New director of Hospice & Palliative Care talks about the organization’s mission, wants to spread the word about value of hospice care early on
By Barbara Pierce
Q.: What led you to take the position of medical director of Hospice & Palliative Care?
A.: I’ve always enjoyed hospice work. I learned of this opportunity from a friend and interviewed for the position. I left the Karmanos Cancer Institute in Detroit because I would like to do more teaching and research, which am able to do here.
Q.: Tell us a bit about the organization’s mission.
Å: The mission of Hospice & Palliative Care is to is to provide quality, compassionate end-of-life care, to help alleviate patient and family suffering and to promote patient quality of life for chronically and seriously ill patients.
Q.: What’s the difference between a hospice program and a palliative care program?
A.: Patients in the hospice care program have a prognosis of six months or less to live. Patients in our palliative care program are dealing with a serious or chronic illness; they’re not terminally ill. We provide support to help patients have a better quality of life, coordinate care and treatment with their doctors and help patients manage symptoms of their illness, so that they can maintain the most comfortable and independent life possible.
Q.: As medical director, what goals do you have that will carry out the mission of Hospice & Palliative Care?
A.: I believe it’s important that we, as oncologists, look after our patients from diagnosis to hospice and death. We must provide the full continuum of care. I promoted this value in Michigan and will continue to promote it here. This includes the need for us to talk to patients who aren’t going to be cured. If we don’t talk to them about the end stage of their disease, we are doing them a disservice. I hope to be able to influence others on this important issue.
Q.: What else is important to you as medical director of Hospice & Palliative Care?
A.: Another thing I would like people to know is this: When hospice care is mentioned, people will push back. They’ll say “I don’t need hospice; I’m feeling good.” But hospice is not just for the last three days of life. I’d like people to know the value of getting hospice involved early on. There are so many advantages to this. When we become involved, we can provide more services that will support you and your family. We will help you and your family prepare for the changes and challenges you will face. Also, it is a chance for you and your family to work with and develop a relationship with our staff, who are experts in the challenges of end-of-life illness. In hospice, your pain and your symptoms are addressed before they reach the crisis point. You do want to avoid a crisis where, all of a sudden, you need to be admitted to the hospital, or your pain is out of control. I urge people to get hospice involved early on.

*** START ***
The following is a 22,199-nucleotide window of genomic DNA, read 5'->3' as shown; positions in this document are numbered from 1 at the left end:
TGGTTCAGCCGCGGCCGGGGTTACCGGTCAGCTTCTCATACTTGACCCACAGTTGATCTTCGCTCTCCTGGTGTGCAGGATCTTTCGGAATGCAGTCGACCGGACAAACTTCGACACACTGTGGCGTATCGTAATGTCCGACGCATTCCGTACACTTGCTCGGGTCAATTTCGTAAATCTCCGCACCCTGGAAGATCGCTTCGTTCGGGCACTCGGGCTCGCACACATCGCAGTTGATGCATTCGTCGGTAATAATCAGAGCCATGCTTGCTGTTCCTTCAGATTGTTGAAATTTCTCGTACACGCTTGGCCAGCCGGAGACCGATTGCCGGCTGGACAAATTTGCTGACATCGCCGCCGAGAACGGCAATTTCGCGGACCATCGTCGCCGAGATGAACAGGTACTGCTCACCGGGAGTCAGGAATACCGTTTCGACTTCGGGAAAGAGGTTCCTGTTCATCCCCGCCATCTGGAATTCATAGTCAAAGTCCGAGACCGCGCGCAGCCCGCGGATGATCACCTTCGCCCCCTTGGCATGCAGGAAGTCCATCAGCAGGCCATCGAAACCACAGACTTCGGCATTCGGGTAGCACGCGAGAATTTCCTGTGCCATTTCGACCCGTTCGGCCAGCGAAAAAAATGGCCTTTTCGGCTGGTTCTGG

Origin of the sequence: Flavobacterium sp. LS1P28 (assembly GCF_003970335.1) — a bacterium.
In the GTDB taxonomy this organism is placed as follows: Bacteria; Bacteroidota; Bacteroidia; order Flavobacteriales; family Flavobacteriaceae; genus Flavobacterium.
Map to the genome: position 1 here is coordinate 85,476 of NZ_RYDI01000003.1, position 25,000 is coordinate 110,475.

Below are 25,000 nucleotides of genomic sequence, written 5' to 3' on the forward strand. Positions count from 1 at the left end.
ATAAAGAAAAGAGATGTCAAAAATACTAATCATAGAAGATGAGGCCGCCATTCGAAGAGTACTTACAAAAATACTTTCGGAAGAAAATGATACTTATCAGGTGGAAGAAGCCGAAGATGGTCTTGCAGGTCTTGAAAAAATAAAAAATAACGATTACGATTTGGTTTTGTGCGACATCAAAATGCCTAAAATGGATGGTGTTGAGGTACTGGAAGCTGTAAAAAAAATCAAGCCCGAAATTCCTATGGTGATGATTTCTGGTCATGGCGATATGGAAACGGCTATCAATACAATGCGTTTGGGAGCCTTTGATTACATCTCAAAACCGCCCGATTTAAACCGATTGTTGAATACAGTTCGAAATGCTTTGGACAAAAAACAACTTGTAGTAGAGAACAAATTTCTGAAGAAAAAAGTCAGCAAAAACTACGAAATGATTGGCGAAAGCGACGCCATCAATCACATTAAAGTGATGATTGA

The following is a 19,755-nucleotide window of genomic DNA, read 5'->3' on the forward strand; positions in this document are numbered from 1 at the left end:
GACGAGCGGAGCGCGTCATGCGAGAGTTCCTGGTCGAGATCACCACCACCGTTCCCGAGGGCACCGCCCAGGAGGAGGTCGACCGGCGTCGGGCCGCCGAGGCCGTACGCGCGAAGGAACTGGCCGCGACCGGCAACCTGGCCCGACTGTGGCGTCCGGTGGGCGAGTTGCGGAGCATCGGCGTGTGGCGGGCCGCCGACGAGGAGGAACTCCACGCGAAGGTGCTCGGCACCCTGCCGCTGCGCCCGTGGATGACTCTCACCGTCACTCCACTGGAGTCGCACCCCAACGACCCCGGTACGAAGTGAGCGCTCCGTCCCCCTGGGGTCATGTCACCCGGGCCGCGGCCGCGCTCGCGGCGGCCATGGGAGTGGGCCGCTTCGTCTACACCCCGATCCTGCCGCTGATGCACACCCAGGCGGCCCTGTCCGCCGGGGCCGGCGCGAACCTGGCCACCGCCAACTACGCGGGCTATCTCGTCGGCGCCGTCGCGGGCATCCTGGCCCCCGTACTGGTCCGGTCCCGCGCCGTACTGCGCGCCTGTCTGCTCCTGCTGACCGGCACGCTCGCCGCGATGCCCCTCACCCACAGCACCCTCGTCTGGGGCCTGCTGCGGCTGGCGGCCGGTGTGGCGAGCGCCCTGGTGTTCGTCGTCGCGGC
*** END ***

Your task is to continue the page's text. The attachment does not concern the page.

Q.: We understand that you teach at SUNY Upstate Medical University Hospital?
A.: Yes, I am an assistant professor of medicine, teaching hematology and oncology. I enjoy the opportunity to teach.
Q.: What is important to you outside of hospice?
A.: I’m involved in Smile Train charity, which provides corrective surgery for children with cleft lips and palates. Also, Habitat for Humanity, a nonprofit that provides housing for low-income families. And I support Edhi Trust, a charity in Pakistan that looks after orphans.
Q.: As a new resident of Central New York, what’s your opinion?
A.: I’m still getting used to it. I’ve only been here a few months. One thing I’ve noticed is that it takes me a lot longer to get where I’m trying to go; it takes twice as long to go 30 miles as it did in Michigan.
Birth place: Lahore, Pakistan
Current residence: Fayetteville
Professional: Assistant professor of medicine at SUNY Upstate; New Hartford-based Hospice & Palliative Care
Education: Board-certified in internal medicine and hematology/oncology. Medical degree from Aga Khan University Medical College in Karachi, Pakistan; residency in internal medicine at West Virginia University: Hematology/Oncology Fellowship at Tulane University of Louisiana School of Medicine.
Personal: Married, four children
Hobbies: Hiking, kayaking, and skiing